FEATURED ARTICLES / THE BEST OF HOW-TO GEEK

There’s a good chance your smart TV is spying on you. Smart TVs often analyze the videos you’re watching and report back — whether you’re watching live TV, streaming videos on a service like Netflix, or playing local video files. Worse yet, this can be a security problem.

about 1 year ago - by  |  7 Replies

Microsoft’s Edge browser receives media-casting support as part of Windows 10’s first big update. Edge can now cast media to MIracast and DLNA-enabled devices. This isn’t compatible with Google’s Chromecast, but it can be used for similar purposes.

about 1 year ago - by  |  2 Replies

Amazon’s $50 Fire Tablet only comes with 8 GB of storage, but it also supports MicroSD cards. A MicroSD card is an inexpensive way to add additional storage to your tablet and use it for music, videos, apps, and other types of content.

about 1 year ago - by  |  2 Replies

Modern versions of Google Chrome and Mozilla Firefox prevent you from installing unapproved add-ons. This is a good thing, and helps block malware from your browser. But you may sometimes need to install an unapproved add-on from a CRX or XPI file.

about 1 year ago - by  |  2 Replies

Your Wi-Fi router comes with a default network name and password, and both are often printed on the router itself. But you can change the name and password to anything you want in just a few clicks.

about 1 year ago - by  |  2 Replies

The first big update to Windows 10, which should be arriving today via Windows Update, fixes a lot of problems with Windows 10. Microsoft is streamlining activation, restoring colored window title bars, integrating Skype, and improving the Edge browser. But they’ve also added advertisements to the Start menu.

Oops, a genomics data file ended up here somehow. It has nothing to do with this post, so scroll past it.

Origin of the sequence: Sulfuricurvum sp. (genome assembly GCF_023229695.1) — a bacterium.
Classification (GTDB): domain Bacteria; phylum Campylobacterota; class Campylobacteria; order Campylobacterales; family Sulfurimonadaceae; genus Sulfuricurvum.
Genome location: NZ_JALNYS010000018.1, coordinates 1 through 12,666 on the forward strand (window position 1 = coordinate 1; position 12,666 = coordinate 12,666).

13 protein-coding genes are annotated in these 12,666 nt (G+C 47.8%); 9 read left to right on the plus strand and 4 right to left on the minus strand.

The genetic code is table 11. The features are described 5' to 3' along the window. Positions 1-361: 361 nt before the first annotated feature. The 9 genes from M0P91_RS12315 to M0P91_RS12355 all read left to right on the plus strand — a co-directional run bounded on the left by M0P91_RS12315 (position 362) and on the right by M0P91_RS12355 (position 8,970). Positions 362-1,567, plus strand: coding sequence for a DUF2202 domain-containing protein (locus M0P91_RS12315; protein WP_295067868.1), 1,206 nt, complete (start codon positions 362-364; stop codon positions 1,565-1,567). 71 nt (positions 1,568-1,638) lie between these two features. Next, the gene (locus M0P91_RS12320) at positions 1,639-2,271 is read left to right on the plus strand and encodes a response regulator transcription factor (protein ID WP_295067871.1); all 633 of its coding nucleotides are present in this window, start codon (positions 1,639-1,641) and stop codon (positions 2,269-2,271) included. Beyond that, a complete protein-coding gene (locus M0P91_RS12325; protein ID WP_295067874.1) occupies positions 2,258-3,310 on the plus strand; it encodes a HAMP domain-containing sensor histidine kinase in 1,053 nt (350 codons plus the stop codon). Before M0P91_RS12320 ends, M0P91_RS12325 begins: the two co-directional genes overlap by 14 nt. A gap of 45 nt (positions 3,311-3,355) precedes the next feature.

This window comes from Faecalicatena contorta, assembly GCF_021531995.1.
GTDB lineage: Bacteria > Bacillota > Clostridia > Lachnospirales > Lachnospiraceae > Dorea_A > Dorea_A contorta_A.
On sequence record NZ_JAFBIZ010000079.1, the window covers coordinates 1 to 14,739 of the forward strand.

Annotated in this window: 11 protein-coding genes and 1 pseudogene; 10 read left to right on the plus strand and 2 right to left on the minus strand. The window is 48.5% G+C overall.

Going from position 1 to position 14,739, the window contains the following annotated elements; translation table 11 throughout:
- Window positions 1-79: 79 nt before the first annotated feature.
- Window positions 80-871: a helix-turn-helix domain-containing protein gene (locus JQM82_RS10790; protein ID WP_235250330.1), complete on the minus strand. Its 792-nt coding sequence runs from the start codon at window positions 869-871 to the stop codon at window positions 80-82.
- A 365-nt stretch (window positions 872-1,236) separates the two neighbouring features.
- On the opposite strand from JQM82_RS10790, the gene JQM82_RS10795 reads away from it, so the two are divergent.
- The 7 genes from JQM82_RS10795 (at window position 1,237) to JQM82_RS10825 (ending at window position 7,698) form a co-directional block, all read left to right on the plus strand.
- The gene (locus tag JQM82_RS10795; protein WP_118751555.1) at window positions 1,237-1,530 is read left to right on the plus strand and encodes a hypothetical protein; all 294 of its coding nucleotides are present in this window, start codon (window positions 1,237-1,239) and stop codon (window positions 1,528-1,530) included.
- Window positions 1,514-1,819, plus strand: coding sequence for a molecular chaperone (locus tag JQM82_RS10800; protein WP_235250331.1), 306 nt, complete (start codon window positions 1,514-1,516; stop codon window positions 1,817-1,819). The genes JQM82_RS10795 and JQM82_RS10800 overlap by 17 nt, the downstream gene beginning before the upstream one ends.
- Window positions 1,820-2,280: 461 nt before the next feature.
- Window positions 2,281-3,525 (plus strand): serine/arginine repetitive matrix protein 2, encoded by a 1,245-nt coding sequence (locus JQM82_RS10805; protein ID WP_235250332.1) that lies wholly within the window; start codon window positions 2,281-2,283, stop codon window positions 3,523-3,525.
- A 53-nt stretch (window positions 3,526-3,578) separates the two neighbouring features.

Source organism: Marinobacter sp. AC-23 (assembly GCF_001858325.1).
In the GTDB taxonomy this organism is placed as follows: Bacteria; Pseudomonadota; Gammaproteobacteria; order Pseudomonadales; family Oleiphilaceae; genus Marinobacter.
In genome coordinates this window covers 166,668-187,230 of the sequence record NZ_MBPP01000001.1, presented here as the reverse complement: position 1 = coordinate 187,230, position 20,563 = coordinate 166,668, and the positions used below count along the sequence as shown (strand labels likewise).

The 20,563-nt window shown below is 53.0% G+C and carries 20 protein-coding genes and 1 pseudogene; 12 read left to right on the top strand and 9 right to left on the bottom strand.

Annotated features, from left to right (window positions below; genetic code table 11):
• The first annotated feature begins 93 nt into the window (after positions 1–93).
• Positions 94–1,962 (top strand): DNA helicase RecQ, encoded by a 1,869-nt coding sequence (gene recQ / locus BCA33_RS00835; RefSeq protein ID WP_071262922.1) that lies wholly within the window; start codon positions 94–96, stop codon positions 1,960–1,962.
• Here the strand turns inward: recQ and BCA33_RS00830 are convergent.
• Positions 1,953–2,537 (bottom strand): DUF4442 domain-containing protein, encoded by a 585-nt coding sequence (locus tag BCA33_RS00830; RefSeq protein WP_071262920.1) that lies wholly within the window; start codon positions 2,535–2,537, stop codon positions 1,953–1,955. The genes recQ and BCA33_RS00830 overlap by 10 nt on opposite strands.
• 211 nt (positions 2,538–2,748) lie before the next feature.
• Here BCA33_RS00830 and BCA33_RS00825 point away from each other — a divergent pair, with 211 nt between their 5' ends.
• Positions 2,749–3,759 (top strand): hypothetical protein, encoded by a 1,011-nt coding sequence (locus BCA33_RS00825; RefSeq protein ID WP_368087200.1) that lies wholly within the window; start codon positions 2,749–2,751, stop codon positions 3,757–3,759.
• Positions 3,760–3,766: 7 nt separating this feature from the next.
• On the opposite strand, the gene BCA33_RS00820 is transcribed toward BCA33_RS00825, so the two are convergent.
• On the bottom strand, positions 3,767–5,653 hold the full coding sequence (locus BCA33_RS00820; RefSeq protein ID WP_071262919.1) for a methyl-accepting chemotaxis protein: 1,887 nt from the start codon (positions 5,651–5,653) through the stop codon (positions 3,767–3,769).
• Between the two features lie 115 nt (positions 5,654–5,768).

about 1 year ago - by  |  37 Replies

Windows 10’s Start menu — or Start screen, in tablet mode — allows you to “pin” more than just apps. You can pin folders, websites, settings shortcuts, email folder, notes, and contacts.

about 1 year ago - by  |  4 Replies

Wireless charging is overrated — at least in its current form. The dream of wireless power sounds great, but current wireless charging technologies are more “plugless” than “wireless.” They’re also less convenient, slower, and less-efficient than just plugging your phone in.

about 1 year ago - by  |  43 Replies

Want to update your computer’s hardware drivers? Don’t use driver-update utilities. Avoid bad freeware-download sites, too. Get your driver updates from Windows Update or your device manufacturer’s website.

about 1 year ago - by  |  43 Replies

Google’s new YouTube Gaming and Google Play Games apps allow you to record your Android device’s screen and create screencasts. They’re designed for recording mobile games while you play them, but you can use them to record any app.

about 1 year ago - by  |  1 Reply

Amazon’s Fire tablets run Amazon’s own “Fire OS” operating system. Fire OS is based on Google’s Android, but it doesn’t have any of Google’s apps or services. Here’s what that means, and how exactly they’re different.

about 1 year ago - by  |  4 Replies

Wouldn’t it be great to have a smart TV? Well, not really. Smart TVs have a lot of problems. If you do have a smart TV, you’d be better off combining it with a cheap set-top box rather than actually using its smart features.

about 1 year ago - by  |  74 Replies

Amazon’s Appstore has quite a few big-name apps, including Microsoft’s. But Google hasn’t put its own apps in the Amazon Appstore. It’s still possible to access Google’s services in other ways — or even use Google’s actual Android apps on your Fire Tablet.

about 1 year ago - by  |  7 Replies